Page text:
Your mother may have warned you about it. Or maybe it was your grandfather. “Don’t crack your knuckles!” they say. “It will give you arthritis!” It may have gotten you to stop engaging in this bad habit as a child, but is it really true? Can cracking your knuckles lead to arthritis?
Why Do Knuckles Crack?
In order to answer this question with absolute certainty, one must first fully understand exactly what knuckle cracking is. It turns out that this familiar sound is actually caused by the small gas bubbles that form in the fluid that surrounds and cushions your joints (synovial fluid). Clinically known as crepitus, the auditory cracks and pops that joints often make occurs when certain movements cause gas to bubble up from within these synovial fluid pockets.
Reasons to Stop Cracking Knuckles
In general, crepitus is harmless and doesn’t necessarily signal a health problem like arthritis. However, the act of cracking one’s knuckles may stress joints in ways that are completely unnecessary and gratuitous. Frequent knuckle crackers should particularly avoid this habit if it is accompanied by pain, swelling, or immobility in the joint.
As quoted in Arthritis Health, a recent study of 300 patients found that knuckle crackers generally had weaker grips and were more likely to have swelling in their hands.
Correlations with Small Joint Arthritis and Wrist Pain
Although there is no direct link between arthritis and the cracking of knuckles (or any other joints for that matter), the habit is far from a healthy one, particularly if the knuckle crackers engages in the action frequently or engages in knuckle cracking sessions of considerable duration.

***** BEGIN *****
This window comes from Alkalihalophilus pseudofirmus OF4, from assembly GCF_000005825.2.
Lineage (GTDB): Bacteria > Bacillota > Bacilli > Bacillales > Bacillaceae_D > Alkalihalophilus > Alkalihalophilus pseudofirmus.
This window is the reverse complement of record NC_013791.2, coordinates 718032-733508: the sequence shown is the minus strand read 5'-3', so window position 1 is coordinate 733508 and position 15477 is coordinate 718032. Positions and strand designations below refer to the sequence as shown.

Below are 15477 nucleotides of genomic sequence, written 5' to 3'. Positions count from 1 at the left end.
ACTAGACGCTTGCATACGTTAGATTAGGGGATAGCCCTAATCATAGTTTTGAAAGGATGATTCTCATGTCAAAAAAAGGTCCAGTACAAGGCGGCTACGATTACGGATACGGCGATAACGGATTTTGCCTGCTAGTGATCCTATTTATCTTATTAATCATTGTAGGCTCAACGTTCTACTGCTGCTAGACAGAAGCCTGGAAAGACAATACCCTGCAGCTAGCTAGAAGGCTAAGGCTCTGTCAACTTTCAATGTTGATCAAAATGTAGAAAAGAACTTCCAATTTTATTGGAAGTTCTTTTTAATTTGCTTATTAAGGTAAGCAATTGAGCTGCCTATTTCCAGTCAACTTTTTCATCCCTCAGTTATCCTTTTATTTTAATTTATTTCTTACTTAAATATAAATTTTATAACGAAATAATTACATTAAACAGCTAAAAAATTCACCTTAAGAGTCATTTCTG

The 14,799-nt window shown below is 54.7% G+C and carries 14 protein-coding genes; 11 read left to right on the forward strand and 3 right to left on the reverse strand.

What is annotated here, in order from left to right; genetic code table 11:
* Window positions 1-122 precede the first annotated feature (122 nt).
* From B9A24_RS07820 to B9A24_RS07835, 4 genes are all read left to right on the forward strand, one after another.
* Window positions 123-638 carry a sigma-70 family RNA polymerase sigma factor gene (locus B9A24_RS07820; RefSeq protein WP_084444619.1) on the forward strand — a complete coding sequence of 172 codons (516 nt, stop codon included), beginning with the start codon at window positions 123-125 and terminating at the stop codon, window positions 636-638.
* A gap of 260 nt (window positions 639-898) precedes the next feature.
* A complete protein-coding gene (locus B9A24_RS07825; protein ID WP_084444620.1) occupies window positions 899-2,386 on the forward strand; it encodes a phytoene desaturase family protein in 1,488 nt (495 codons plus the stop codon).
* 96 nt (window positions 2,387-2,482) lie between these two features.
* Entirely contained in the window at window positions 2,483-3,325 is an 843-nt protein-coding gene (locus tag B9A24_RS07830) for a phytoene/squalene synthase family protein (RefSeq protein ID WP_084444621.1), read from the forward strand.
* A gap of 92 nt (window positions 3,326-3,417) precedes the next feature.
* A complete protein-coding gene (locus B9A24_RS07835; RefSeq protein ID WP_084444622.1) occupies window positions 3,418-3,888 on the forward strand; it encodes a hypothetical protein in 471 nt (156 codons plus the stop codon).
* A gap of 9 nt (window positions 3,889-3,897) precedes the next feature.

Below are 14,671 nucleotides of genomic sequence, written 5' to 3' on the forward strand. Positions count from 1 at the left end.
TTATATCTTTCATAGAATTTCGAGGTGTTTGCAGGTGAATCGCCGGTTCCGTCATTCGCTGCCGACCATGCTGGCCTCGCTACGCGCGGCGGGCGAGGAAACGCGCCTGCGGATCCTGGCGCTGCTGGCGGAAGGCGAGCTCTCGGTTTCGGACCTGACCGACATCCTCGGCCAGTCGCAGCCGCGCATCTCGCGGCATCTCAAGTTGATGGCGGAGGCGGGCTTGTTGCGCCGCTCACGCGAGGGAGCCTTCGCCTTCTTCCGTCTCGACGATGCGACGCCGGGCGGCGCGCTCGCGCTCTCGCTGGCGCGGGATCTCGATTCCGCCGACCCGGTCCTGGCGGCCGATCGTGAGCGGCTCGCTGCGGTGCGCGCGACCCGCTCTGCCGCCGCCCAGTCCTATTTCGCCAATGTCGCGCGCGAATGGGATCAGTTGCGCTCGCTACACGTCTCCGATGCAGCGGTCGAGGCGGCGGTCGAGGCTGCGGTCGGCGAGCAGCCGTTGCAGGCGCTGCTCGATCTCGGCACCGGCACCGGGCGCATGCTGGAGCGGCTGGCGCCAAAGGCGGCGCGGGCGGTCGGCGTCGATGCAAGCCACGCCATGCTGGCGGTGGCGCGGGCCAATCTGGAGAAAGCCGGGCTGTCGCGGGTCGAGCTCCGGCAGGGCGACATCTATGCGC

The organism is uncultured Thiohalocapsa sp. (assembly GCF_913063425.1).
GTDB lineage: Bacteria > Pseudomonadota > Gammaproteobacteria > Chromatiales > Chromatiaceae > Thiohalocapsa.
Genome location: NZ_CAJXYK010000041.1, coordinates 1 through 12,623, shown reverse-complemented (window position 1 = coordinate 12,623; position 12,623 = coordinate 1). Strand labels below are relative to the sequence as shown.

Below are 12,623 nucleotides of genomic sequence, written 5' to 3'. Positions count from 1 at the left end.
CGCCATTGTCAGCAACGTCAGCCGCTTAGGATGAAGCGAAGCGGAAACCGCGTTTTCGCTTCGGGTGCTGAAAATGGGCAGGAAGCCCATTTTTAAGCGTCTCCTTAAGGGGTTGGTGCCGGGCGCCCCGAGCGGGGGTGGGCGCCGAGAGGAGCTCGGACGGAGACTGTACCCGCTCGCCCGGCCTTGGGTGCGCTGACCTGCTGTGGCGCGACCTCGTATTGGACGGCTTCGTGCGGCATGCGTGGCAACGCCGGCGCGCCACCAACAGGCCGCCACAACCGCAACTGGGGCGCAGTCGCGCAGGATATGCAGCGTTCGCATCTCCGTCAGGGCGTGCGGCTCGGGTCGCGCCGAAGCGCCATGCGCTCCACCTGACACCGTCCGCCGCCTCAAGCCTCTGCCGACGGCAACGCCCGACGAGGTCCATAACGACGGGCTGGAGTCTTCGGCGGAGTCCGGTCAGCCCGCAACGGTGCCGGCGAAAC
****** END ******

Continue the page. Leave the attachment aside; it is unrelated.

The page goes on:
Conditions such as small joint arthritis when constant motion causes a thinning of the cartilage in the finger joints. The constant joint movement that is associated with excessive knuckle cracking can only exacerbate this condition.
In general, knuckle crackers should pay exceptionally close attention to sore wrist and fingers. Particularly common, wrist pain can be absolutely debilitating, and conditions of the wrist, such as carpal tunnel syndrome and DeQuervain’s tendonitis, can easily become quite serious.
For More Information
If you live in South Florida and have additional questions about knuckle cracking or wrist/hand health in general, please contact Dr. Ivan G. Olarte, Dr. Stephen L. Helgemo, Jr., or one of the other highly trained and qualified medical professionals at the Florida Hand Center. A knowledgeable medical expert is on hand to help you with issues that range from pain and swelling to complete loss of mobility.